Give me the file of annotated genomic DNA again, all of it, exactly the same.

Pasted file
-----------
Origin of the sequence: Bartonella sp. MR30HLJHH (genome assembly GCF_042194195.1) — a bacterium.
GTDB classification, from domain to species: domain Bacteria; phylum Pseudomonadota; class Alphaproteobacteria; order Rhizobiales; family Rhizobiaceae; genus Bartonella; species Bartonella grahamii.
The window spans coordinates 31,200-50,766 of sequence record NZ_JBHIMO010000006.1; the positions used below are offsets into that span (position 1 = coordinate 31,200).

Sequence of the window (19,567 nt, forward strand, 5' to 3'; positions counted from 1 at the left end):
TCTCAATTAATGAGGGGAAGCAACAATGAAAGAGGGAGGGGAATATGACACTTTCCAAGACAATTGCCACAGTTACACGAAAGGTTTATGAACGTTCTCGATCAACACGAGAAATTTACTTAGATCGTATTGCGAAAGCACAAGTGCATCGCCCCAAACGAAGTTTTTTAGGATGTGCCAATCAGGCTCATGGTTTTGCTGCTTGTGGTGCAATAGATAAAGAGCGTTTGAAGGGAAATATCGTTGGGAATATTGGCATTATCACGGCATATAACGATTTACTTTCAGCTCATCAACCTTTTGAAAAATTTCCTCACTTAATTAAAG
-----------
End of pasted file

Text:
Origin of the sequence: Bartonella sp. MR30HLJHH (genome assembly GCF_042194195.1) — a bacterium.
GTDB classification, from domain to species: domain Bacteria; phylum Pseudomonadota; class Alphaproteobacteria; order Rhizobiales; family Rhizobiaceae; genus Bartonella; species Bartonella grahamii.
The window spans coordinates 31,200-50,766 of sequence record NZ_JBHIMO010000006.1; the positions used below are offsets into that span (position 1 = coordinate 31,200).

Sequence of the window (19,567 nt, forward strand, 5' to 3'; positions counted from 1 at the left end):
TCTCAATTAATGAGGGGAAGCAACAATGAAAGAGGGAGGGGAATATGACACTTTCCAAGACAATTGCCACAGTTACACGAAAGGTTTATGAACGTTCTCGATCAACACGAGAAATTTACTTAGATCGTATTGCGAAAGCACAAGTGCATCGCCCCAAACGAAGTTTTTTAGGATGTGCCAATCAGGCTCATGGTTTTGCTGCTTGTGGTGCAATAGATAAAGAGCGTTTGAAGGGAAATATCGTTGGGAATATTGGCATTATCACGGCATATAACGATTTACTTTCAGCTCATCAACCTTTTGAAAAATTTCCTCACTTAATTAAAG